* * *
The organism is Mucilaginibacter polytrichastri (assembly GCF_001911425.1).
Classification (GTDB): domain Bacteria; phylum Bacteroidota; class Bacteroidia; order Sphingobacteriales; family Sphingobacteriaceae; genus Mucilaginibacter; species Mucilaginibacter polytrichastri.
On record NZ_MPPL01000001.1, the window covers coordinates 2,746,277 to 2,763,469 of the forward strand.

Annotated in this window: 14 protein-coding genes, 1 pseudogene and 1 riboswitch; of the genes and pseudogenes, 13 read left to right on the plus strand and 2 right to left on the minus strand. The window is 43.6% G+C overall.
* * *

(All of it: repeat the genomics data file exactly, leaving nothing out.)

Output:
The organism is Mucilaginibacter polytrichastri (assembly GCF_001911425.1).
Classification (GTDB): domain Bacteria; phylum Bacteroidota; class Bacteroidia; order Sphingobacteriales; family Sphingobacteriaceae; genus Mucilaginibacter; species Mucilaginibacter polytrichastri.
On record NZ_MPPL01000001.1, the window covers coordinates 2,746,277 to 2,763,469 of the forward strand.

Annotated in this window: 14 protein-coding genes, 1 pseudogene and 1 riboswitch; of the genes and pseudogenes, 13 read left to right on the plus strand and 2 right to left on the minus strand. The window is 43.6% G+C overall.